“What made us almost choke on our dinner, anyway?” I mused out loud after we had settled down somewhat.
Corey and Janna said they couldn’t remember and then about an hour it came to me, so I texted Corey: “It was because Janna was talking and I called her an idiot!” and then I started cracking up all over again, except by this point, I was home and Henry was glaring at me.
Oh. My. God. I need a grilled pb&j in my life. Stat.
I like that fancy table in the bathroom.
“I panicked and took the picture in haste, not realizing until the last second that the stupid flash was on, so our entire table was illuminated just in time for her to take our order.
I would turn the flash off and clear the fucking table, maybe add a Polaroid frame and some heart bokeh, OK?!
I was turned away from the table and hunched over, my whole face buried in my hands, tears running down my face, while Corey’s bombastic laugh echoed around the near-empty bar and the old women at the next table were probably gawking at us, I’m sure, but luckily Janna was blocking my view of them so I’ll never have to know how disappointed they were in Corey’s and my restaurant etiquette.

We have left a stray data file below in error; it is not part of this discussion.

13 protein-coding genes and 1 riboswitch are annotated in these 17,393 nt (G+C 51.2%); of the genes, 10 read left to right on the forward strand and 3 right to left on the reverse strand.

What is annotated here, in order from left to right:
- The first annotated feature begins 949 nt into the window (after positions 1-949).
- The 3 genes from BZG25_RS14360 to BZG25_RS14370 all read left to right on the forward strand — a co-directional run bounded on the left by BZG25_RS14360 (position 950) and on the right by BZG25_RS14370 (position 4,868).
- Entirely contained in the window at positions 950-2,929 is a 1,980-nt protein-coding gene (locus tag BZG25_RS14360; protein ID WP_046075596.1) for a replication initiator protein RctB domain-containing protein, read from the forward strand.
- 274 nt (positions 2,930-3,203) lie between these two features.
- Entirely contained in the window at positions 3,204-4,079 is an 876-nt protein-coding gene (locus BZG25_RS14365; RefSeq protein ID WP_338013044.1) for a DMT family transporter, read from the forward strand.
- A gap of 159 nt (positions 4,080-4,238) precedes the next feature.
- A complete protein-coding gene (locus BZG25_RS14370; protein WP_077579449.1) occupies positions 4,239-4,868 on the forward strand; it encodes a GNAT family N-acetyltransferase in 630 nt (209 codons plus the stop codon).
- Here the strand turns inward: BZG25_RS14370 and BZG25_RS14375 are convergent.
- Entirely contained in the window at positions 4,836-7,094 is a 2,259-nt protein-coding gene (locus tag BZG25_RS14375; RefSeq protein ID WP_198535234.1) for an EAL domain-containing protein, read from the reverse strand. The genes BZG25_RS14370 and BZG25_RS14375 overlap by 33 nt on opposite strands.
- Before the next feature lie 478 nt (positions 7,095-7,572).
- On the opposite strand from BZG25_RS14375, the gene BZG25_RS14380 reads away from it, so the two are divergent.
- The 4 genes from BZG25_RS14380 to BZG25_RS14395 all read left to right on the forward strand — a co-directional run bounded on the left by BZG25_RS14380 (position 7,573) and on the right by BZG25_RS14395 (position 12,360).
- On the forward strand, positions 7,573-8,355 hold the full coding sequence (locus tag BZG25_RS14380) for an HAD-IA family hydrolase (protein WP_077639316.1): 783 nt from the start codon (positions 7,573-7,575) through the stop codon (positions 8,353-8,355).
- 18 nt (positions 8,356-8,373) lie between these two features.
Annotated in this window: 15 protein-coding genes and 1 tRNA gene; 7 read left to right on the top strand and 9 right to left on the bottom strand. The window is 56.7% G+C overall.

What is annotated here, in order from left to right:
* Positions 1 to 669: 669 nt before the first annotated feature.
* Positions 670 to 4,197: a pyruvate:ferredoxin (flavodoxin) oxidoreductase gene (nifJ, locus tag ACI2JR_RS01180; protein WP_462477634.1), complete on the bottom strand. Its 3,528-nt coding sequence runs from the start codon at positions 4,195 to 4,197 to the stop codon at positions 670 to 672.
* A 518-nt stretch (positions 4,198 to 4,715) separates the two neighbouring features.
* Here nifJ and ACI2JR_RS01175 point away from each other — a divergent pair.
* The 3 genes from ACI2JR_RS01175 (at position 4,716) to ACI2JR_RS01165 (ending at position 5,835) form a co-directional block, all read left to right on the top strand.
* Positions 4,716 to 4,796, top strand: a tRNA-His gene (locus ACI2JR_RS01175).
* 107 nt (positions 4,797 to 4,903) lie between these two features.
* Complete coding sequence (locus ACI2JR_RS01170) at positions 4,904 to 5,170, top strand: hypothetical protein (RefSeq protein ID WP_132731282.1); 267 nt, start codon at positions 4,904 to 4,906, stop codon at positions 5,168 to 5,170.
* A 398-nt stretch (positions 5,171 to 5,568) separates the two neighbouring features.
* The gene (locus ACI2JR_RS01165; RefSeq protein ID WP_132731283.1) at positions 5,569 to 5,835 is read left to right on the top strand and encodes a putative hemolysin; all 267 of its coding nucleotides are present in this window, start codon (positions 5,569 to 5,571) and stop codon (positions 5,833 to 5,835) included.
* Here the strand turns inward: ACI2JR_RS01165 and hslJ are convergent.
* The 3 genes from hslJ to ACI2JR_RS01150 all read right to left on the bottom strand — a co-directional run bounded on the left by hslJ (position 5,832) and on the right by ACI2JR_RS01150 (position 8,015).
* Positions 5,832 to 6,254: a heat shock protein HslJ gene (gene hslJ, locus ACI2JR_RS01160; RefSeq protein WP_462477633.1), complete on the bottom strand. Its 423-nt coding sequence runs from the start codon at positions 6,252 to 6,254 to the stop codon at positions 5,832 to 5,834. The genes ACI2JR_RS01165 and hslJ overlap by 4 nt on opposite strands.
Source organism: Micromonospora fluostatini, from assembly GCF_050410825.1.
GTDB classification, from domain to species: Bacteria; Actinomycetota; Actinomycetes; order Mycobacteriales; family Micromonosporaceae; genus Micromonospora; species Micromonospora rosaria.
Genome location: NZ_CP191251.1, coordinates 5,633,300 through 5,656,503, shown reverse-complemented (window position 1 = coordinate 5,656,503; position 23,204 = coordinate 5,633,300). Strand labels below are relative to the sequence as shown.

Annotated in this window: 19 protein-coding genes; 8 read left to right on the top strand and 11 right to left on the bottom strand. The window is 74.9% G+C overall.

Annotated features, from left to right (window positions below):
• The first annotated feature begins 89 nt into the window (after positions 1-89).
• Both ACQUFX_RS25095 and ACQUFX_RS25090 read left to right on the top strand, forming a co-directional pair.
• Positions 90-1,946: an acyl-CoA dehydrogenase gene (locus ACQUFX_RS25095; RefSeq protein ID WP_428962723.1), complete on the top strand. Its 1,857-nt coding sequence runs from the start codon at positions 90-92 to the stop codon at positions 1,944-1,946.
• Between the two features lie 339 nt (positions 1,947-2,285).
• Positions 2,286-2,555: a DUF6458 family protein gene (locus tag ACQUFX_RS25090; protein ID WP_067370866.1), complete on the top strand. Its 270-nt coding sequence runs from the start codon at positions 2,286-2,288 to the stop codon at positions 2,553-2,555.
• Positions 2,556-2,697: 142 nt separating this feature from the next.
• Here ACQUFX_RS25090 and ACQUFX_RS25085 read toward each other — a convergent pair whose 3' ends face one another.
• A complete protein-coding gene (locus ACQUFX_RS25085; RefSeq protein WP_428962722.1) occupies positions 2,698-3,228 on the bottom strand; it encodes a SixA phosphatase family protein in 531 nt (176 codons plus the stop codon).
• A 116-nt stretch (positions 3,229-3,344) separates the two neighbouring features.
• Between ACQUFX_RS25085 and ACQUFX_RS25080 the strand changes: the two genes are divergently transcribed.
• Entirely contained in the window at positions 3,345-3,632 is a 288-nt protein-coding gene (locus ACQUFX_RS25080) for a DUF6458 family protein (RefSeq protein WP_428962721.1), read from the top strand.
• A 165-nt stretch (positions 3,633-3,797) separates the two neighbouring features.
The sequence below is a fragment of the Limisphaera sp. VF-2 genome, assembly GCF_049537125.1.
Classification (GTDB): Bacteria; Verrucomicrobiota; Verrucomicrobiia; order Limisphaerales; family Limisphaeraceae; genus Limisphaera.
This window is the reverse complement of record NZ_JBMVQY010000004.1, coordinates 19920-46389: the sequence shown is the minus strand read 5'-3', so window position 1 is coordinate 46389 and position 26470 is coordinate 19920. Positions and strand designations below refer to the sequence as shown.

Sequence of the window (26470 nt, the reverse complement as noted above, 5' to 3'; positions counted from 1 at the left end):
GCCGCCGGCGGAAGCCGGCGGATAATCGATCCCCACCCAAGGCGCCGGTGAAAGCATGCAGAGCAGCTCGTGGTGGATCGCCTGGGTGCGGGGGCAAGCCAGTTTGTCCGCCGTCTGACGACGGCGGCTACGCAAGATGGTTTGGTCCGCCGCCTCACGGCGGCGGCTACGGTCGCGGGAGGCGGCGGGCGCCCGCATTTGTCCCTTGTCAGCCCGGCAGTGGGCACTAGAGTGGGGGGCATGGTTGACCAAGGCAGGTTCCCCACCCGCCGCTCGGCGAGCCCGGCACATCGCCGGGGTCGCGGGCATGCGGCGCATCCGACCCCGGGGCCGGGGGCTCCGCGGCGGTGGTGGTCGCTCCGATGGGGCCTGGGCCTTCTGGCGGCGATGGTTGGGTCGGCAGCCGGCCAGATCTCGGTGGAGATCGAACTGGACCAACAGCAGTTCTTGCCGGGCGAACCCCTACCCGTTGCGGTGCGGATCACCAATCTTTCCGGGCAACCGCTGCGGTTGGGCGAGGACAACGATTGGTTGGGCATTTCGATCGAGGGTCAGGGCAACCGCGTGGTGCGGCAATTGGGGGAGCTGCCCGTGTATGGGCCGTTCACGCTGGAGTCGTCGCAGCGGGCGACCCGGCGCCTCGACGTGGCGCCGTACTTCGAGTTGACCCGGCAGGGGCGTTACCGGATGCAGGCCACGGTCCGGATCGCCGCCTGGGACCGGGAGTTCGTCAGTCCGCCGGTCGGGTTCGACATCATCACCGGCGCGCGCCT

Janna just kept eating her dinner like nothing was going on, by the way.”
And this, THIS is why I need to visit you again and this time go to some random restaurant with you and Corey. So I won’t be alone in my laughing fits!! I lose it every time you do.
THANK YOU FOR THE LOO PHOTO! I particularly like the scary vent on the wall, and the gravity-defying pipe in the toilet. It reminds me of some roller coasters we have ridden together. Nicely done.
“You didn’t even move the straw wrappers!” Best line!